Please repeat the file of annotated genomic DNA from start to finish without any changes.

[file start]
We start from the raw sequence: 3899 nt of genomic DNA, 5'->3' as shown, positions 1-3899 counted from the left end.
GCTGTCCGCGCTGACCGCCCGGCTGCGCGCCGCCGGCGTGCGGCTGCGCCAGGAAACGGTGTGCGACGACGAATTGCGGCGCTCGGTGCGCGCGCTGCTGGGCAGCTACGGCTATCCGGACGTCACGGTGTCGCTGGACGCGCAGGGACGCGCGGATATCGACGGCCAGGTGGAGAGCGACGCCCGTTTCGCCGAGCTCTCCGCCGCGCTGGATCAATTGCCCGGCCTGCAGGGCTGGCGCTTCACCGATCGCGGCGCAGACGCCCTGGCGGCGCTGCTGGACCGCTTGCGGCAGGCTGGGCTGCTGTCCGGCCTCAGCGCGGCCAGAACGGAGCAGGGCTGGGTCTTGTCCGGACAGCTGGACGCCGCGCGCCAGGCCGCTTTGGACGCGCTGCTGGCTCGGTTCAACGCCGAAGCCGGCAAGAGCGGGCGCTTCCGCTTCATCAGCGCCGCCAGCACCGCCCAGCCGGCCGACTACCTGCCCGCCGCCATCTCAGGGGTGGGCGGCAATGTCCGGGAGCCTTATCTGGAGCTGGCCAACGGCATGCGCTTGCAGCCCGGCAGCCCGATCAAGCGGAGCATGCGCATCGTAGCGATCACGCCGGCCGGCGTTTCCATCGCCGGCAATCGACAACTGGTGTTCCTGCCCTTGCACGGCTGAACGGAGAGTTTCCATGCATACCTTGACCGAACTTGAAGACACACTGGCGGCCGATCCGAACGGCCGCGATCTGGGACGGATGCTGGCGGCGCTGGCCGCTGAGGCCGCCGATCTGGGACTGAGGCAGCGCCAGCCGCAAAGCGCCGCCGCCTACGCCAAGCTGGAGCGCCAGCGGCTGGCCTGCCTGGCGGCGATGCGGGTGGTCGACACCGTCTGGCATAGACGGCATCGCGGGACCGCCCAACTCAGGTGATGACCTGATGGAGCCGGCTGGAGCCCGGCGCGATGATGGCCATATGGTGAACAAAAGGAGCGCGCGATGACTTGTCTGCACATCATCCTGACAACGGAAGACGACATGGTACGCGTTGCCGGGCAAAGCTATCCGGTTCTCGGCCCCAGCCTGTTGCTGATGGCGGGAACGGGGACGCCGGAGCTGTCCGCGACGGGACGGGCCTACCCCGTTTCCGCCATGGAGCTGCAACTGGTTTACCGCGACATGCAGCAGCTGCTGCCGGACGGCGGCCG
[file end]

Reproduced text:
We start from the raw sequence: 3899 nt of genomic DNA, 5'->3' as shown, positions 1-3899 counted from the left end.
GCTGTCCGCGCTGACCGCCCGGCTGCGCGCCGCCGGCGTGCGGCTGCGCCAGGAAACGGTGTGCGACGACGAATTGCGGCGCTCGGTGCGCGCGCTGCTGGGCAGCTACGGCTATCCGGACGTCACGGTGTCGCTGGACGCGCAGGGACGCGCGGATATCGACGGCCAGGTGGAGAGCGACGCCCGTTTCGCCGAGCTCTCCGCCGCGCTGGATCAATTGCCCGGCCTGCAGGGCTGGCGCTTCACCGATCGCGGCGCAGACGCCCTGGCGGCGCTGCTGGACCGCTTGCGGCAGGCTGGGCTGCTGTCCGGCCTCAGCGCGGCCAGAACGGAGCAGGGCTGGGTCTTGTCCGGACAGCTGGACGCCGCGCGCCAGGCCGCTTTGGACGCGCTGCTGGCTCGGTTCAACGCCGAAGCCGGCAAGAGCGGGCGCTTCCGCTTCATCAGCGCCGCCAGCACCGCCCAGCCGGCCGACTACCTGCCCGCCGCCATCTCAGGGGTGGGCGGCAATGTCCGGGAGCCTTATCTGGAGCTGGCCAACGGCATGCGCTTGCAGCCCGGCAGCCCGATCAAGCGGAGCATGCGCATCGTAGCGATCACGCCGGCCGGCGTTTCCATCGCCGGCAATCGACAACTGGTGTTCCTGCCCTTGCACGGCTGAACGGAGAGTTTCCATGCATACCTTGACCGAACTTGAAGACACACTGGCGGCCGATCCGAACGGCCGCGATCTGGGACGGATGCTGGCGGCGCTGGCCGCTGAGGCCGCCGATCTGGGACTGAGGCAGCGCCAGCCGCAAAGCGCCGCCGCCTACGCCAAGCTGGAGCGCCAGCGGCTGGCCTGCCTGGCGGCGATGCGGGTGGTCGACACCGTCTGGCATAGACGGCATCGCGGGACCGCCCAACTCAGGTGATGACCTGATGGAGCCGGCTGGAGCCCGGCGCGATGATGGCCATATGGTGAACAAAAGGAGCGCGCGATGACTTGTCTGCACATCATCCTGACAACGGAAGACGACATGGTACGCGTTGCCGGGCAAAGCTATCCGGTTCTCGGCCCCAGCCTGTTGCTGATGGCGGGAACGGGGACGCCGGAGCTGTCCGCGACGGGACGGGCCTACCCCGTTTCCGCCATGGAGCTGCAACTGGTTTACCGCGACATGCAGCAGCTGCTGCCGGACGGCGGCCG